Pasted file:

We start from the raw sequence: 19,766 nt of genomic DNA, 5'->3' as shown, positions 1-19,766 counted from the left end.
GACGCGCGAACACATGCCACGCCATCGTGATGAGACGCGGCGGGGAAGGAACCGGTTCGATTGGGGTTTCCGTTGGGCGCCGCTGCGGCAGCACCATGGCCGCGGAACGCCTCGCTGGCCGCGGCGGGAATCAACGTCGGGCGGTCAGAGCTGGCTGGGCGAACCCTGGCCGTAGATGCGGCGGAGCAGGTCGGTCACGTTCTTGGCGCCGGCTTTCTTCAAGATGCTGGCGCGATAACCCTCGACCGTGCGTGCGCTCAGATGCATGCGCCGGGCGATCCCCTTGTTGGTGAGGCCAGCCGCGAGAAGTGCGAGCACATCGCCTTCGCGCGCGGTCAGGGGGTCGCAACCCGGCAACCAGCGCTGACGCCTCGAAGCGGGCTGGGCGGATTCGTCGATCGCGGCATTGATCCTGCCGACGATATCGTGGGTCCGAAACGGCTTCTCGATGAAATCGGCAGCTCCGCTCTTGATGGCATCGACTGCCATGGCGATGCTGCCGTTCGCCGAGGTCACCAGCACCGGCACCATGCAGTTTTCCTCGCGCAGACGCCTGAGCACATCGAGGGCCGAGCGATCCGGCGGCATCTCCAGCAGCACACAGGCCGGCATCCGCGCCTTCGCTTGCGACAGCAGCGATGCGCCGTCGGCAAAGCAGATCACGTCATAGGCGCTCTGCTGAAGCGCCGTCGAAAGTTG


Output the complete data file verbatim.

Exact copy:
We start from the raw sequence: 19,766 nt of genomic DNA, 5'->3' as shown, positions 1-19,766 counted from the left end.
GACGCGCGAACACATGCCACGCCATCGTGATGAGACGCGGCGGGGAAGGAACCGGTTCGATTGGGGTTTCCGTTGGGCGCCGCTGCGGCAGCACCATGGCCGCGGAACGCCTCGCTGGCCGCGGCGGGAATCAACGTCGGGCGGTCAGAGCTGGCTGGGCGAACCCTGGCCGTAGATGCGGCGGAGCAGGTCGGTCACGTTCTTGGCGCCGGCTTTCTTCAAGATGCTGGCGCGATAACCCTCGACCGTGCGTGCGCTCAGATGCATGCGCCGGGCGATCCCCTTGTTGGTGAGGCCAGCCGCGAGAAGTGCGAGCACATCGCCTTCGCGCGCGGTCAGGGGGTCGCAACCCGGCAACCAGCGCTGACGCCTCGAAGCGGGCTGGGCGGATTCGTCGATCGCGGCATTGATCCTGCCGACGATATCGTGGGTCCGAAACGGCTTCTCGATGAAATCGGCAGCTCCGCTCTTGATGGCATCGACTGCCATGGCGATGCTGCCGTTCGCCGAGGTCACCAGCACCGGCACCATGCAGTTTTCCTCGCGCAGACGCCTGAGCACATCGAGGGCCGAGCGATCCGGCGGCATCTCCAGCAGCACACAGGCCGGCATCCGCGCCTTCGCTTGCGACAGCAGCGATGCGCCGTCGGCAAAGCAGATCACGTCATAGGCGCTCTGCTGAAGCGCCGTCGAAAGTTG